Worried the death of Flash will permanently banish some of your favorite internet animations and games? The Internet Archive announced it’s added emulation to maintain backups of Flash content so it doesn’t disappear entirely just because Adobe and browser makers have shelved the technology.
The emulator is live now, so you can flip through Strong Bad’s emails and other old-internet content until you run out of nostalgia and decide to visit the Newgrounds wing a little later.
— Richard Lawler
Surprise — they’re laptops.
As usual, new devices have arrived, and the folks at iFixit have pulled them apart. This time, the machines undergoing scrutiny are the new MacBook Air and MacBook Pro. They now feature Apple’s custom silicon inside, but as the teardown shows, their design hasn’t changed much from the Intel-powered versions we’ve seen before.
Google’s streaming service has come a long way in the last 12 months.
Exactly 12 months ago, Google launched Stadia, a streaming service that lets you play high-quality video games. The launch was met with a mix of skepticism and disappointment. It launched with several features missing, sans visible achievements, voice chat, 4K resolution on the web and most of the teased social features, such as State Share and Crowd Play. (Google has just announced that Stadia will soon be playable on iOS devices, through Safari.)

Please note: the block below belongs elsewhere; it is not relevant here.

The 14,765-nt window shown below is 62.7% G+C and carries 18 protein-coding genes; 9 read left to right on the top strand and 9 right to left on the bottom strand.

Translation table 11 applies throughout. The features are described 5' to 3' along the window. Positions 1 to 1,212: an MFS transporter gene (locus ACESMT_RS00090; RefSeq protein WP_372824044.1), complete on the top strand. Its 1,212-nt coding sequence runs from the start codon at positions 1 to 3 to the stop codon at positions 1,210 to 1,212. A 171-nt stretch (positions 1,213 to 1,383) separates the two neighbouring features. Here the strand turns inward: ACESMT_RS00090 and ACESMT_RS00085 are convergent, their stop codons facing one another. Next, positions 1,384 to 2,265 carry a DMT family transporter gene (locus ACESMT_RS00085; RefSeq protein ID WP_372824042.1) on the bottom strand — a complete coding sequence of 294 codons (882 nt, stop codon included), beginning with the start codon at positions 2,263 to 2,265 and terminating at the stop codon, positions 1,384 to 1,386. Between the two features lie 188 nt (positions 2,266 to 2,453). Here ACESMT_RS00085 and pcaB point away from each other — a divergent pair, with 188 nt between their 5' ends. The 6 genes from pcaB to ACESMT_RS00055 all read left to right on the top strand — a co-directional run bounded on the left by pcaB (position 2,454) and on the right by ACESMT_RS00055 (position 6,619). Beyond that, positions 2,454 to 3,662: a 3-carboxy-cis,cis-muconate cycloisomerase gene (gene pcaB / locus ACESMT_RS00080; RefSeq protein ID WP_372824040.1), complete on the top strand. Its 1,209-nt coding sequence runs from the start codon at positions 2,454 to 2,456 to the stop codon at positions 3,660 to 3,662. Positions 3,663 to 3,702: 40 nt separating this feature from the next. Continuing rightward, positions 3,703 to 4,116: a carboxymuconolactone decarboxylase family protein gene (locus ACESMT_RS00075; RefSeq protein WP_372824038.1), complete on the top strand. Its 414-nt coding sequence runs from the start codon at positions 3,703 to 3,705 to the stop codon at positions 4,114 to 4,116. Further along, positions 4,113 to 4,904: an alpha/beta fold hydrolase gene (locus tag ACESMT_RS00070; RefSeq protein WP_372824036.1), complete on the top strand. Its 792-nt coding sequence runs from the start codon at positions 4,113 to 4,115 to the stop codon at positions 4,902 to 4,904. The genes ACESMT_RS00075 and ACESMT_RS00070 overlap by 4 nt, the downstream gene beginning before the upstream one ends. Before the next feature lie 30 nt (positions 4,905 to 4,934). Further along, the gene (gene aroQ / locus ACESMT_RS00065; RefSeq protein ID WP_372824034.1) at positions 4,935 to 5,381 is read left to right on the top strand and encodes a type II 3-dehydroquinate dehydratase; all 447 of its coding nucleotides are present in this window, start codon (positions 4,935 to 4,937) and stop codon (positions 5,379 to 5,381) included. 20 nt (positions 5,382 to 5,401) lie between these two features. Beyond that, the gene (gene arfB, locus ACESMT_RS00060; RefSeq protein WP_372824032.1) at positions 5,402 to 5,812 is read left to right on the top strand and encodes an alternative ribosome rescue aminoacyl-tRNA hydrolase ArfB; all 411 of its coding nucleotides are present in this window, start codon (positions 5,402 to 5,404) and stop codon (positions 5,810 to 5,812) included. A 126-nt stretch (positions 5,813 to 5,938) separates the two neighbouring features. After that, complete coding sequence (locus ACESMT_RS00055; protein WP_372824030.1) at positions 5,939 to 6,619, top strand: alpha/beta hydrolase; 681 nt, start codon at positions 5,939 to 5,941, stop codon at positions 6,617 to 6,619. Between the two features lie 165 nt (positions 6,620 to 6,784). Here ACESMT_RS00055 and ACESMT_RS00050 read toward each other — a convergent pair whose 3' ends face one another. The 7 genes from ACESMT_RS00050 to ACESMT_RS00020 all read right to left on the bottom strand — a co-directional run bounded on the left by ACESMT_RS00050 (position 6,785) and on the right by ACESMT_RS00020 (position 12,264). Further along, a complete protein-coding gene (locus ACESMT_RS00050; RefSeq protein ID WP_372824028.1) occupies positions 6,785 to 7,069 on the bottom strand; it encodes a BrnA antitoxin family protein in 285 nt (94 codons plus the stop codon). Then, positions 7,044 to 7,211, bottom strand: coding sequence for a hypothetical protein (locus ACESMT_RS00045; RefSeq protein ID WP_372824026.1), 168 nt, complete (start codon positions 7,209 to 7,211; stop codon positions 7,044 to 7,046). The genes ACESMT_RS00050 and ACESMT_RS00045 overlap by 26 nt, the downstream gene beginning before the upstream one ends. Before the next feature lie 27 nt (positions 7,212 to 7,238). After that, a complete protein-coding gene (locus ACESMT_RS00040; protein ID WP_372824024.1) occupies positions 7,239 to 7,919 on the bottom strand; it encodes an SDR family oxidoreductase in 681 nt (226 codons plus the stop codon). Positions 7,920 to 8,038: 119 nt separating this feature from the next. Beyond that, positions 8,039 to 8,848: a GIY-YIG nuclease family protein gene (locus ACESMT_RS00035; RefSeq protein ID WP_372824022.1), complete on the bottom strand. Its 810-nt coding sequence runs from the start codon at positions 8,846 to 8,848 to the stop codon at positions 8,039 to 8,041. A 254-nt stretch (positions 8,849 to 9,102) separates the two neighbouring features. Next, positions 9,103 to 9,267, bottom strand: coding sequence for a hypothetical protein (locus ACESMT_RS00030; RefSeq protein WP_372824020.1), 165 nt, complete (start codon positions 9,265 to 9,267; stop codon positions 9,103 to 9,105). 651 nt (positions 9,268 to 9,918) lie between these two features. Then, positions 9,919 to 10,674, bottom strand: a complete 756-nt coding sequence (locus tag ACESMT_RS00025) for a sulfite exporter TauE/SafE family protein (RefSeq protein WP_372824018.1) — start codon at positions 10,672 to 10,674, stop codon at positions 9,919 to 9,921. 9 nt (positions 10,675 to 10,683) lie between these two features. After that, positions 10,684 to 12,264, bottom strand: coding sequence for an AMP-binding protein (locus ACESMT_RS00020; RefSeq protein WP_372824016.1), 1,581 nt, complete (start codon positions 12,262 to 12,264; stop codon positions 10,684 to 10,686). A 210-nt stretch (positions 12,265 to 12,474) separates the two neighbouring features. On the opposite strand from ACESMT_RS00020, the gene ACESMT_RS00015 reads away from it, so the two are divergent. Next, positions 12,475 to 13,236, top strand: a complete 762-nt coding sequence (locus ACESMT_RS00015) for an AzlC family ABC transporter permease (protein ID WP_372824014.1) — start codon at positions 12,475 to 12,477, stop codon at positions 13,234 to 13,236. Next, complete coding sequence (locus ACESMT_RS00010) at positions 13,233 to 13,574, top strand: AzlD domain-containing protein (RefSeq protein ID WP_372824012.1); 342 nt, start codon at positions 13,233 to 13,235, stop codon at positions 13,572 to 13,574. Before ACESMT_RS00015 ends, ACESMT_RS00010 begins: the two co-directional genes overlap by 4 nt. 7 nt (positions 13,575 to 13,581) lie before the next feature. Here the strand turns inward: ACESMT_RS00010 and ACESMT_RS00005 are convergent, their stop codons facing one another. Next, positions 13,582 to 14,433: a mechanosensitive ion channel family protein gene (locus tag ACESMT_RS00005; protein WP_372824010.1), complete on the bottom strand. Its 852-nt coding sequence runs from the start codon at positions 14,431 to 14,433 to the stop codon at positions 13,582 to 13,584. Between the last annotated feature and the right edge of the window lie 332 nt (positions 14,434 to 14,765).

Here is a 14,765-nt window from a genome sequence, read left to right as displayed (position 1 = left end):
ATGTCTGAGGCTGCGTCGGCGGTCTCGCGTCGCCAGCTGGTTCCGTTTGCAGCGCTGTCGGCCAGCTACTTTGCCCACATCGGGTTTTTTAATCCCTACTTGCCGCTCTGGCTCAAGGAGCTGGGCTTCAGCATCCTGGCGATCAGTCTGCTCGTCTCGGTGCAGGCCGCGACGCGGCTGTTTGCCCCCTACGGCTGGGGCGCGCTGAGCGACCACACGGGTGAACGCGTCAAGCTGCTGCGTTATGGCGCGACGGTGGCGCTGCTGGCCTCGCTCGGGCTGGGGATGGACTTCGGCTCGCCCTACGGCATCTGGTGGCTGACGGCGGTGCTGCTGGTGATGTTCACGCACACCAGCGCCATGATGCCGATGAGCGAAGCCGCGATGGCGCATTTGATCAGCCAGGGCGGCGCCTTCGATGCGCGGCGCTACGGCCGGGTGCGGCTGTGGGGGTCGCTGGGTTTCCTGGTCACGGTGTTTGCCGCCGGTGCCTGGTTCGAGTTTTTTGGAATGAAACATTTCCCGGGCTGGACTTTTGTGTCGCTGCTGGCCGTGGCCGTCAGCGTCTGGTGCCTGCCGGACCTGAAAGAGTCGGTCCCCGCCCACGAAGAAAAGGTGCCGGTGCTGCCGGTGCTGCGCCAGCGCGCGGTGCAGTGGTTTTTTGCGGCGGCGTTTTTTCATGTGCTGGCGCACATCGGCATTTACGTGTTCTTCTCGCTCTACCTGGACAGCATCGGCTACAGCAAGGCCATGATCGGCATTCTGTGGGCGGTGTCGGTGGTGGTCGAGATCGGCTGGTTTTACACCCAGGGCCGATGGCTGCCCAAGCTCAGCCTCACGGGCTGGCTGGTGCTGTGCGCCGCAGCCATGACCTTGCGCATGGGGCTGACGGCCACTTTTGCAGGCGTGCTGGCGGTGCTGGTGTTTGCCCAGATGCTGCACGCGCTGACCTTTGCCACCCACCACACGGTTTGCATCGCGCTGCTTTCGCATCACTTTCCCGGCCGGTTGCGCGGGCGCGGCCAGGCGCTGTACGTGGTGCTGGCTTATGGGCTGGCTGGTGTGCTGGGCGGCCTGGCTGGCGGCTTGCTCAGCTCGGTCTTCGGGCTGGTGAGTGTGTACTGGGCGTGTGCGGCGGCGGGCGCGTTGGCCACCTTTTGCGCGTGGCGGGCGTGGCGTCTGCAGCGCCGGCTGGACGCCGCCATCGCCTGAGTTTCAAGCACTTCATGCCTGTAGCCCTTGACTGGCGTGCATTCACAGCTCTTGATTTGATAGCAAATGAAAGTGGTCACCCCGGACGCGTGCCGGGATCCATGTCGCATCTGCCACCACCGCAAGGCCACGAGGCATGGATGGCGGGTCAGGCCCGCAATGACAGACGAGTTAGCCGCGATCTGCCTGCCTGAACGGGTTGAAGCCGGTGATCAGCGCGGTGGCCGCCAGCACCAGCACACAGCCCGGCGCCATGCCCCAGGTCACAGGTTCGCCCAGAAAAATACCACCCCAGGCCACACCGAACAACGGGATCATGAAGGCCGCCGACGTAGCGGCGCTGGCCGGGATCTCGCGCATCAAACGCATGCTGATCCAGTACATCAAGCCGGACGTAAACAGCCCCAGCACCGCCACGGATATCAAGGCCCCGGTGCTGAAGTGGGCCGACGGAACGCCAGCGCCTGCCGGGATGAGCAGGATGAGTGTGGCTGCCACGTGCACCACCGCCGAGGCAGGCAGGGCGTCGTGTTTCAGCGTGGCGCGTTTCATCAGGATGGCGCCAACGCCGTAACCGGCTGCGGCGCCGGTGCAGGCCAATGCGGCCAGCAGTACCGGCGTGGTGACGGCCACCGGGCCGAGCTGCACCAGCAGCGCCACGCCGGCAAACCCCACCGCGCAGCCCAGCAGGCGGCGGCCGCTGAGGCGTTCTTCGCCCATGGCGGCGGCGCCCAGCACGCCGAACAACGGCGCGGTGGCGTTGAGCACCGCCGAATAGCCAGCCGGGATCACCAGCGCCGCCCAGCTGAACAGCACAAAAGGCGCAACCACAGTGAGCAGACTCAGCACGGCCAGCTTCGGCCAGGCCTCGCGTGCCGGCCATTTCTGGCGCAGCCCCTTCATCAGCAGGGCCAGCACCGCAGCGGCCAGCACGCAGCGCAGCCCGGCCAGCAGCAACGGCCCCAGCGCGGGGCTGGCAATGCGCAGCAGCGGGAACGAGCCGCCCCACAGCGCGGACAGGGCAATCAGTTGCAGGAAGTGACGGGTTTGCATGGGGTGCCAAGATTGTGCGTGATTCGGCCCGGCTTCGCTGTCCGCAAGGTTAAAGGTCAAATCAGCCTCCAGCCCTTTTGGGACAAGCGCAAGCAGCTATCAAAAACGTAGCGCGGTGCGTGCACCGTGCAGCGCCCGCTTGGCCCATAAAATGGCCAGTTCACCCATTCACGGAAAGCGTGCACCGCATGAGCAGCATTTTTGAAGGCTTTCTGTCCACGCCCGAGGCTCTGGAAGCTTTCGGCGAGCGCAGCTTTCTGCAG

A year on, Stadia has a broader selection of games, and Stadia Pro, its subscription-based offering, has a better lineup of freebies, too. The service faces stiff competition from rival offerings such as Microsoft’s xCloud. And then there’s the PS5 and the Xbox Series X: consoles that promise performance that can match, if not beat, Google’s server blades — and PC cards. For the right person, Stadia can be compelling. But for the vast majority, there’s probably a better way to spend your time and money. Nick Summers reassesses Google’s game streaming service.
… For small brands to copy.
Intel’s latest addition to the NUC series (Next Unit of Computing) isn’t a PC in a box, but a laptop. A pretty solid-sounding laptop, too. The plan is that Intel’s partners will be able to sell the NUC M15 with their own branding and spec configurations. The laptop kit could give smaller players another way to take on big hitters like Dell and HP.
The laptop includes an 11th-gen Core i5 or i7 processor, and a standard or touchscreen 15.6-inch 1080p IPS display as well as an array of ports and RAM options of 8GB or 16GB, though you won’t be able to upgrade it later.
The M15, or whatever it ends up being called by others, will likely sell for between $1,000 and $1,500 — depending on the specs.